Spinozism has been revived in many areas of study, such as the growing body of work about affect. Never fully appreciated in his lifetime, his radicalism continues to inform and inspire innovative thinking. As Renaissance ideas took centuries to finally displace what came before, Spinoza’s ideas are slowly but powerfully helping to remake the modern mind. I’d like to believe that a remaking of the modern world will follow.

I just started an even more interesting book, Immaterial Bodies by Lisa Blackman. She does briefly discuss Spinoza, but her framing concern is the the relationship “between the humanities and the sciences (particularly the life, neurological and psychological sciences).” She looks at the more recent developments of thought, including that of Jaynes and McGilchrist. Specifically, she unpacks the ideological self-identity we’ve inherited.

To argue for or to simply assume a particular social construct about our humanity is to defend a particular social order and thus to enforce a particular social control. She makes a compelling case for viewing neoliberalism as more than a mere economic and political system. The greatest form of control isn’t only controlling how people are allowed to act and relate but, first and foremost, how they are able to think about themselves and the world around them. In speaking about neoliberalism, she quotes Fernando Vidal (Kindle Locations 3979-3981):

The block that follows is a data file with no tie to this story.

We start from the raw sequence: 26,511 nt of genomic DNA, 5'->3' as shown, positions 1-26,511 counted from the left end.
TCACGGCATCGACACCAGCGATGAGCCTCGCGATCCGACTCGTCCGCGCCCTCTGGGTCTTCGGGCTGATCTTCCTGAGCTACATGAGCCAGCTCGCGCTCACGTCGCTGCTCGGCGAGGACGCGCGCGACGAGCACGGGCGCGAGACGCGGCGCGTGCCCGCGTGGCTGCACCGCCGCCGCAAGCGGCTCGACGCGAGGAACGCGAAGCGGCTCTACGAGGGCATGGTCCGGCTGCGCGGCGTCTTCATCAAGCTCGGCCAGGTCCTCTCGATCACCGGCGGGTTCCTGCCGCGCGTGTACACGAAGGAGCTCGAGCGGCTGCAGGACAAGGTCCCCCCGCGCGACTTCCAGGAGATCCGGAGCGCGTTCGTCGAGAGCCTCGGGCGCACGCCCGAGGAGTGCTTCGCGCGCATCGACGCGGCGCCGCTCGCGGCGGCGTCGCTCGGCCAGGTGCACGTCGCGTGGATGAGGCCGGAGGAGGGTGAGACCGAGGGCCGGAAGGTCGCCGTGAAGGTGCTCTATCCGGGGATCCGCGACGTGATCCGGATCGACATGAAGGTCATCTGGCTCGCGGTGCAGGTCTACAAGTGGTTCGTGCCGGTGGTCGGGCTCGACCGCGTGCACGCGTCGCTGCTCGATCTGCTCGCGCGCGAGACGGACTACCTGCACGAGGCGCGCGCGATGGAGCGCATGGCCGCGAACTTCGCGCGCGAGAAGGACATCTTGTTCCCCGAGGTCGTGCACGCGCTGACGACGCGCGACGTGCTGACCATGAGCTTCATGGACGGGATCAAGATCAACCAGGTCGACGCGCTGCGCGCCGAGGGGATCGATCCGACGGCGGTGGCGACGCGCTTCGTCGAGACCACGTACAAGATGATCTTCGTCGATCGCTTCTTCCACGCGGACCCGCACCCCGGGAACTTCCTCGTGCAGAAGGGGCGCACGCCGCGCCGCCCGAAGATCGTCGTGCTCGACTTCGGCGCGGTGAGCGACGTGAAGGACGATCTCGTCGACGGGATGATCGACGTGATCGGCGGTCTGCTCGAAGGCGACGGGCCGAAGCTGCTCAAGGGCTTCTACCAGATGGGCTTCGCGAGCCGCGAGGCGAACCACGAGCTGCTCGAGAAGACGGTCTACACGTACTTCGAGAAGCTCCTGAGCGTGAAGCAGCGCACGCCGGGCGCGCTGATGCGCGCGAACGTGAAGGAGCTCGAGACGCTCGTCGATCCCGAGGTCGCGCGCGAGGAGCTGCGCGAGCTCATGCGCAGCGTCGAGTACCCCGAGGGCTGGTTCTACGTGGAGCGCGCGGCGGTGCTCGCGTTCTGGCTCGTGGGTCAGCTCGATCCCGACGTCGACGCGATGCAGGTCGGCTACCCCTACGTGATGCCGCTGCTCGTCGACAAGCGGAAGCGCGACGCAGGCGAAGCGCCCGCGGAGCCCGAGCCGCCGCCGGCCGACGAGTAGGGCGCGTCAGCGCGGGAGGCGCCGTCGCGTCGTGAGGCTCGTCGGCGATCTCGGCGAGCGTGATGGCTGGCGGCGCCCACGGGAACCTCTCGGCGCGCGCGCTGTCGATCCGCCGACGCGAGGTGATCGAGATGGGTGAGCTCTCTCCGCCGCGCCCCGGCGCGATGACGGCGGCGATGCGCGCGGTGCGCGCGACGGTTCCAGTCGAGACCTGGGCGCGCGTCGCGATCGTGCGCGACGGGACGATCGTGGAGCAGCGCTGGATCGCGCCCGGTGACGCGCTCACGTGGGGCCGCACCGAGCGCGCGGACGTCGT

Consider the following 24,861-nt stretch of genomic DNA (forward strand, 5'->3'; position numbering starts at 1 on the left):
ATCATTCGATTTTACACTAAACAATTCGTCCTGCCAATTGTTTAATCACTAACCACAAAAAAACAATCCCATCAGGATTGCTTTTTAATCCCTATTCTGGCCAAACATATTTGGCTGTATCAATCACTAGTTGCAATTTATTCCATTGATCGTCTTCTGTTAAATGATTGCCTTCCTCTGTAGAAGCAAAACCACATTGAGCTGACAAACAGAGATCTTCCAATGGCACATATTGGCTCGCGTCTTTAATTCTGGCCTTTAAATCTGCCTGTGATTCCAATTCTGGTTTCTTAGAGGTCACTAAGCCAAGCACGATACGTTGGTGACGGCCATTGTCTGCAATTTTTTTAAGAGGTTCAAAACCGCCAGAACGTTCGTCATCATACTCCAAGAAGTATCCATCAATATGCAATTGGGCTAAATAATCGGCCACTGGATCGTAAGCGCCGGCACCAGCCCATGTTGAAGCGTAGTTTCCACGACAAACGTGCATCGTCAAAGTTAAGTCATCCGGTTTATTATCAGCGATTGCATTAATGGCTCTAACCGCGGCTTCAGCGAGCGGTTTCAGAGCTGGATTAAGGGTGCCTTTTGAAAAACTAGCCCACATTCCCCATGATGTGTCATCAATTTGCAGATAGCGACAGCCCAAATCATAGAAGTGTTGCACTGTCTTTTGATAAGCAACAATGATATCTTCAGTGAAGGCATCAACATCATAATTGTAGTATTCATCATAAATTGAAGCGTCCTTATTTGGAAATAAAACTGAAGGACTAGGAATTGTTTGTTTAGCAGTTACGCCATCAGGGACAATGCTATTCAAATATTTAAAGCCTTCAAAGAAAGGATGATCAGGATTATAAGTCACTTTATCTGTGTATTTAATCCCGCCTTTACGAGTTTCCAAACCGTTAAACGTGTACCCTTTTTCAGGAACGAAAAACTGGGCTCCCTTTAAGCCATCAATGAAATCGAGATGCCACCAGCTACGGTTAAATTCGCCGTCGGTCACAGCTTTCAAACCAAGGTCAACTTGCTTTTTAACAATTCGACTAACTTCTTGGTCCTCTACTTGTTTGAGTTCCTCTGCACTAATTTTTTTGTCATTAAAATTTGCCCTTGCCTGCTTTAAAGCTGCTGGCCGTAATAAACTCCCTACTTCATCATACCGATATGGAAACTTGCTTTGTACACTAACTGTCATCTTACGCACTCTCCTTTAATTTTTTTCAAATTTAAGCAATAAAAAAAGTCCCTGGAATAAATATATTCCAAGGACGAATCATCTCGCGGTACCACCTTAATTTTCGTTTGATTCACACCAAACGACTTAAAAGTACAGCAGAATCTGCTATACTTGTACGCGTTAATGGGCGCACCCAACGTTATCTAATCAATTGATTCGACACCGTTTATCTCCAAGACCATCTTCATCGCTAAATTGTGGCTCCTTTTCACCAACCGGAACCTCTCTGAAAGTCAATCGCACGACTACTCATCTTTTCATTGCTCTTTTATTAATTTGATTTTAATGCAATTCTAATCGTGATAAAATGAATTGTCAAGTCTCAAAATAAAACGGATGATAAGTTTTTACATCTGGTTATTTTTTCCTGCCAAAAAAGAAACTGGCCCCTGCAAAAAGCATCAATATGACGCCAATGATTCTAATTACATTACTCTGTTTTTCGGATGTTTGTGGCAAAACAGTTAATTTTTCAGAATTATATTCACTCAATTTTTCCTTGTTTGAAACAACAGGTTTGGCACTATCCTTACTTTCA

“The individualism characteristic of western and westernized societies, the supreme value given to the individual as autonomous agent of choice and initiative, and the corresponding emphasis on interiority at the expense of social bonds and contexts, are sustained by the brain-hood ideology and reproduced by neurocultural discourses.”